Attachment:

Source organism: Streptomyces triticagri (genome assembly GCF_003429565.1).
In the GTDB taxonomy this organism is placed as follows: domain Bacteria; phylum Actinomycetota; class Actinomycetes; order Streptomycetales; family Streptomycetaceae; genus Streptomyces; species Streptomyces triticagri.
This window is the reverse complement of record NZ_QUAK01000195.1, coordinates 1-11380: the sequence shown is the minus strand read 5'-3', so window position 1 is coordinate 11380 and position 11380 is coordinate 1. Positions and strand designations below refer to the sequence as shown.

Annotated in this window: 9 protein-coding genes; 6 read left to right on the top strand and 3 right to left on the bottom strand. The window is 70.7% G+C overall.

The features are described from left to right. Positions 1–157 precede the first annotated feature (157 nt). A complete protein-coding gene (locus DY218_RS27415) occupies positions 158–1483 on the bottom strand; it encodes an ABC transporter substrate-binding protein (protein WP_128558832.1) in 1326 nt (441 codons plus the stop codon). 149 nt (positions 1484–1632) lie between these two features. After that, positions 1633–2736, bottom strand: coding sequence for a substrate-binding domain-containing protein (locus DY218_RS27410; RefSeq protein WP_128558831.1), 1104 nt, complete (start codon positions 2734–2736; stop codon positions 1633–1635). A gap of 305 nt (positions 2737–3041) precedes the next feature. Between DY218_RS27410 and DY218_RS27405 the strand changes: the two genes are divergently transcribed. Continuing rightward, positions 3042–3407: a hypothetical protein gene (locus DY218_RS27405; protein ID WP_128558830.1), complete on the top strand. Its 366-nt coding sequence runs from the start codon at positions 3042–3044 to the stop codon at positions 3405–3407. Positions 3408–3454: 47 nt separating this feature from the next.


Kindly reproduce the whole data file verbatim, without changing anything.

Source organism: Streptomyces triticagri (genome assembly GCF_003429565.1).
In the GTDB taxonomy this organism is placed as follows: domain Bacteria; phylum Actinomycetota; class Actinomycetes; order Streptomycetales; family Streptomycetaceae; genus Streptomyces; species Streptomyces triticagri.
This window is the reverse complement of record NZ_QUAK01000195.1, coordinates 1-11380: the sequence shown is the minus strand read 5'-3', so window position 1 is coordinate 11380 and position 11380 is coordinate 1. Positions and strand designations below refer to the sequence as shown.

Annotated in this window: 9 protein-coding genes; 6 read left to right on the top strand and 3 right to left on the bottom strand. The window is 70.7% G+C overall.

The features are described from left to right. Positions 1–157 precede the first annotated feature (157 nt). A complete protein-coding gene (locus DY218_RS27415) occupies positions 158–1483 on the bottom strand; it encodes an ABC transporter substrate-binding protein (protein WP_128558832.1) in 1326 nt (441 codons plus the stop codon). 149 nt (positions 1484–1632) lie between these two features. After that, positions 1633–2736, bottom strand: coding sequence for a substrate-binding domain-containing protein (locus DY218_RS27410; RefSeq protein WP_128558831.1), 1104 nt, complete (start codon positions 2734–2736; stop codon positions 1633–1635). A gap of 305 nt (positions 2737–3041) precedes the next feature. Between DY218_RS27410 and DY218_RS27405 the strand changes: the two genes are divergently transcribed. Continuing rightward, positions 3042–3407: a hypothetical protein gene (locus DY218_RS27405; protein ID WP_128558830.1), complete on the top strand. Its 366-nt coding sequence runs from the start codon at positions 3042–3044 to the stop codon at positions 3405–3407. Positions 3408–3454: 47 nt separating this feature from the next.